Davis Farmer's Market Case Study
A Case Study of The Davis Farmers’ Market: Connecting Farms and Community
by Heather Podoll
UC Sustainable Agriculture Research and Education Program
Part of a Study on Retail Farmers’ Markets and Rural Development in conjunction with researchers at Cornell University and Iowa State University
Funded by the Fund for Rural America, USDA
- History of the Market
- The Market Today
- Becoming a Cornerstone of the Community
- Tourism and Impacts on the Davis Business Community
- Contribution of the DFM to Growth of Vendors' Businesses
- Challenges and Opportunities
The Davis Farmers’ Market is one of the most well-known and successful farmers markets in the state of California. The involvement of numerous community organizations, businesses, and individuals has established the Davis Farmers’ Market (DFM) as a center of local community life and culture. The ambiance of this market attracts large numbers of local families and students, as well as visitors from all around California, the U.S., and abroad. The market serves as a community gathering place, tourist destination, and source for a wide range of direct-marketed fresh vegetables, fruits, flowers, prepared foods and crafts. As such, the DFM provides a unique forum that has fostered the development of many small businesses and has played an important role in the larger business community of Davis.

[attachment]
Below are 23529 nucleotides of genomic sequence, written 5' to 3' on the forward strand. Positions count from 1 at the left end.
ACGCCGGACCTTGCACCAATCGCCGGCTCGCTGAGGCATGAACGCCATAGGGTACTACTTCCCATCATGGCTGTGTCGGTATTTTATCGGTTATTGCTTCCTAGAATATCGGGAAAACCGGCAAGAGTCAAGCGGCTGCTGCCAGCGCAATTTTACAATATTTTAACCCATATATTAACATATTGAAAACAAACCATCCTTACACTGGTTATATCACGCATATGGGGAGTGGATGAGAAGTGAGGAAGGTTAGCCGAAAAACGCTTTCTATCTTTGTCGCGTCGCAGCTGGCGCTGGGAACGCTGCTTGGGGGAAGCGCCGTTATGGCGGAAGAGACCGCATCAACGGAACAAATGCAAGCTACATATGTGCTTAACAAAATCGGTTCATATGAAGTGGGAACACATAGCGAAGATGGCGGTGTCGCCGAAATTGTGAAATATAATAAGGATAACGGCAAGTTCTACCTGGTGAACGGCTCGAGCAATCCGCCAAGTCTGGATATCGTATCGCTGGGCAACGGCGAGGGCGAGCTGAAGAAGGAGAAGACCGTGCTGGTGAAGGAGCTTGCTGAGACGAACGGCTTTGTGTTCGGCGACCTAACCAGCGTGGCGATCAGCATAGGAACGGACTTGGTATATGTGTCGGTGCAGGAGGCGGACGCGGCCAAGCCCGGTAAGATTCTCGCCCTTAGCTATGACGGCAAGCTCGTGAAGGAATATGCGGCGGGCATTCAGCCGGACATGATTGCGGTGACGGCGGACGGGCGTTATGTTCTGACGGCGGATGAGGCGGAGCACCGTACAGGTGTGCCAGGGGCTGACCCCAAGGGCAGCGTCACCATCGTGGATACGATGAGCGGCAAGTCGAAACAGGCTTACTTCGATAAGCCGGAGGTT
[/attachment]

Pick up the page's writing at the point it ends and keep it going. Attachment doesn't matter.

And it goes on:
The city of Davis is a university community known for its strong commitment to progressive and innovative ideas, as well as a dynamic, involved citizenship. Davis has a highly educated population—over 60 percent of adults hold college degrees. The University of California at Davis (UCD), with more than 25,000 students, plays a prominent role in this city of 56,000 people. In addition to contributing a diverse population of students, faculty and staff from around the world, UCD also hosts a wide range of educational and research programs, university organizations, and outreach programs. The wealth of resources within the city of Davis and the university community have been important in the development of the Davis Farmers’ Market.
The Davis Farmers’ Market was started in 1975 by a small group of local organic farmers and community members. During its first year of operation, the market hosted about ten local growers. The DFM was created with the objective to support local farmers while providing consumers with fresh, locally grown produce. By facilitating direct sales from grower to consumer, DFM founders saw an opportunity to support small and beginning growers, who were often unable to compete in conventional marketing arenas. The fee scale for DFM vendors is a percentage of gross sales, reflecting the original intention that small growers would not be prohibited from participating in the market.